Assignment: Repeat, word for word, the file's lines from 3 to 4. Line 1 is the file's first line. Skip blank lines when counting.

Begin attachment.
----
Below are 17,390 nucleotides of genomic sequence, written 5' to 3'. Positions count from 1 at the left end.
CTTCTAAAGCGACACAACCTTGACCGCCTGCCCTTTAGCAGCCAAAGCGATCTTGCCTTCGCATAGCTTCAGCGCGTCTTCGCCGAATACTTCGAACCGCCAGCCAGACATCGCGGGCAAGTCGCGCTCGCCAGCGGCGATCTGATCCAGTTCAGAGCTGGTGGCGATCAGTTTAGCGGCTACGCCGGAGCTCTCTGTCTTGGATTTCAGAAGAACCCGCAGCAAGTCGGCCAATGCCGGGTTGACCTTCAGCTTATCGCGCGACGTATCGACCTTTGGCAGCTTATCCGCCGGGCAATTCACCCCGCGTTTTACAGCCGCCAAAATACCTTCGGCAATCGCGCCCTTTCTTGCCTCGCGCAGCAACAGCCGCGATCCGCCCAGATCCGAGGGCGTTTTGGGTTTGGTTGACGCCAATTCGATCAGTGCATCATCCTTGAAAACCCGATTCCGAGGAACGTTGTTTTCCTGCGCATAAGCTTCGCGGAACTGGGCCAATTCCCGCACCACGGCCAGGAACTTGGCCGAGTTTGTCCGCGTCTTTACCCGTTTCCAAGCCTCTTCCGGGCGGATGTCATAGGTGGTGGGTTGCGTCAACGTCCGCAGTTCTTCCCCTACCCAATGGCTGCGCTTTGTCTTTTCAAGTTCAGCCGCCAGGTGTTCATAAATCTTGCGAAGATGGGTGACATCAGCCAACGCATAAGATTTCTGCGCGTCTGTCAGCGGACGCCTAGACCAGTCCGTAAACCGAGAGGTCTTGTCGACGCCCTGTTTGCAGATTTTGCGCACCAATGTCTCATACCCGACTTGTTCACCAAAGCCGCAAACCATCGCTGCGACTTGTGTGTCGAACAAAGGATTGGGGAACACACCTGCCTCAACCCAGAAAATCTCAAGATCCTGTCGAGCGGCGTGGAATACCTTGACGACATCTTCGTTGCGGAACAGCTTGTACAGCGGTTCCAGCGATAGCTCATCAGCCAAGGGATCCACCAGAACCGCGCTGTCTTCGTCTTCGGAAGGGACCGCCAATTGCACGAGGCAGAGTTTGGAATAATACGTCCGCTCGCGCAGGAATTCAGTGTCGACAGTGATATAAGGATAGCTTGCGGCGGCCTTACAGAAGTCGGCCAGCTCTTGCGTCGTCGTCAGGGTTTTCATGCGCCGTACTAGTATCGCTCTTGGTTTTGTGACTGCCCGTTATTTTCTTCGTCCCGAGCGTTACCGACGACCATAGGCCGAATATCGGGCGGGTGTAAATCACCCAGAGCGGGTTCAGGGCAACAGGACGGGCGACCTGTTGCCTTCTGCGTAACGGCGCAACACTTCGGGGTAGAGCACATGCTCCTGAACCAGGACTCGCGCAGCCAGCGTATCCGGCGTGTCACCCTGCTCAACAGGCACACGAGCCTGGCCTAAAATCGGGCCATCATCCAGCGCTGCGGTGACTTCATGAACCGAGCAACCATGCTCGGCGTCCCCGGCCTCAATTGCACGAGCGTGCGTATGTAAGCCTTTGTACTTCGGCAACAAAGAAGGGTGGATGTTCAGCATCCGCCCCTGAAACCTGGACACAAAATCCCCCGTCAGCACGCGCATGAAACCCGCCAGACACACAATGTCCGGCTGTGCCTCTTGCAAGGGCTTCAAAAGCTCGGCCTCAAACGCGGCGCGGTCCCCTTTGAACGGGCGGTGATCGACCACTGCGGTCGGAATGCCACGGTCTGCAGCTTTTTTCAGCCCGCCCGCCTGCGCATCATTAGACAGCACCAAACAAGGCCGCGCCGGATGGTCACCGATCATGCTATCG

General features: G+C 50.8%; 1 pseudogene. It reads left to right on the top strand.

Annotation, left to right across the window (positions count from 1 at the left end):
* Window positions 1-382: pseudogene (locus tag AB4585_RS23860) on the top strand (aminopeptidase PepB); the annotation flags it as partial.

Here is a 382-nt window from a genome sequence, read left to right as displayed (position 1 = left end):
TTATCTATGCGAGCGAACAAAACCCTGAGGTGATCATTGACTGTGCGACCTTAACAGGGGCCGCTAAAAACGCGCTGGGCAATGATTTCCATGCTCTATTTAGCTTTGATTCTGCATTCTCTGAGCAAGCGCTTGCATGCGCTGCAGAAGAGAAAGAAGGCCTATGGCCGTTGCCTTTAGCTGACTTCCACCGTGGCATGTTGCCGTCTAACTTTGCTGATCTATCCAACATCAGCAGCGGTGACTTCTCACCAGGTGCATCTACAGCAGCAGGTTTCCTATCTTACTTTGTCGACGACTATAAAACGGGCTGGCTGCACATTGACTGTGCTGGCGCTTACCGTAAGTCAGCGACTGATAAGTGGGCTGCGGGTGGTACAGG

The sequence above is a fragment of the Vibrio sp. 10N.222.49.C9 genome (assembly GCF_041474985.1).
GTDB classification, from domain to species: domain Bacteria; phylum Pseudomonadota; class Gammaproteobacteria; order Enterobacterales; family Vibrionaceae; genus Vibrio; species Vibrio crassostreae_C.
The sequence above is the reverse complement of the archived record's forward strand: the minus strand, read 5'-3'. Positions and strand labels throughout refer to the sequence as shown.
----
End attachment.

General features: G+C 50.8%; 1 pseudogene. It reads left to right on the top strand.

Annotation, left to right across the window (positions count from 1 at the left end):